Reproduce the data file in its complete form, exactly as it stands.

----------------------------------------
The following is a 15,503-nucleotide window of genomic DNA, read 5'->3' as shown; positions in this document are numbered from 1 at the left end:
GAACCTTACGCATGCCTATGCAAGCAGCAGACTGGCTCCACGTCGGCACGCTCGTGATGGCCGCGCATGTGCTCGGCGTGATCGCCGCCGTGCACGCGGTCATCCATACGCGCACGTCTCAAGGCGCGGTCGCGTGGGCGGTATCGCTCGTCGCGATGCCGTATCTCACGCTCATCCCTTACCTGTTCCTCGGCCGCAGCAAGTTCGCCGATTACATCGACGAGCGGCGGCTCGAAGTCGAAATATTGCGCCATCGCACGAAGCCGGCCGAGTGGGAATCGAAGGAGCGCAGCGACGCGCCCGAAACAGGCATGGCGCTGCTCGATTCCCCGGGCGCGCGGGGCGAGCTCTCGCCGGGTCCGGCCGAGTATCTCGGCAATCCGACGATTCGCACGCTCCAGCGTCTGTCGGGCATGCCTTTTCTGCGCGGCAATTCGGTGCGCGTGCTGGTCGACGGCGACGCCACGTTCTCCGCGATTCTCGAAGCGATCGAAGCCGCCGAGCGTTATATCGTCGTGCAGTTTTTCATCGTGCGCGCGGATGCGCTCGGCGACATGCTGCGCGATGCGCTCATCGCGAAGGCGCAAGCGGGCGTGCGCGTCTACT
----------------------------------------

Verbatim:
The following is a 15,503-nucleotide window of genomic DNA, read 5'->3' as shown; positions in this document are numbered from 1 at the left end:
GAACCTTACGCATGCCTATGCAAGCAGCAGACTGGCTCCACGTCGGCACGCTCGTGATGGCCGCGCATGTGCTCGGCGTGATCGCCGCCGTGCACGCGGTCATCCATACGCGCACGTCTCAAGGCGCGGTCGCGTGGGCGGTATCGCTCGTCGCGATGCCGTATCTCACGCTCATCCCTTACCTGTTCCTCGGCCGCAGCAAGTTCGCCGATTACATCGACGAGCGGCGGCTCGAAGTCGAAATATTGCGCCATCGCACGAAGCCGGCCGAGTGGGAATCGAAGGAGCGCAGCGACGCGCCCGAAACAGGCATGGCGCTGCTCGATTCCCCGGGCGCGCGGGGCGAGCTCTCGCCGGGTCCGGCCGAGTATCTCGGCAATCCGACGATTCGCACGCTCCAGCGTCTGTCGGGCATGCCTTTTCTGCGCGGCAATTCGGTGCGCGTGCTGGTCGACGGCGACGCCACGTTCTCCGCGATTCTCGAAGCGATCGAAGCCGCCGAGCGTTATATCGTCGTGCAGTTTTTCATCGTGCGCGCGGATGCGCTCGGCGACATGCTGCGCGATGCGCTCATCGCGAAGGCGCAAGCGGGCGTGCGCGTCTACT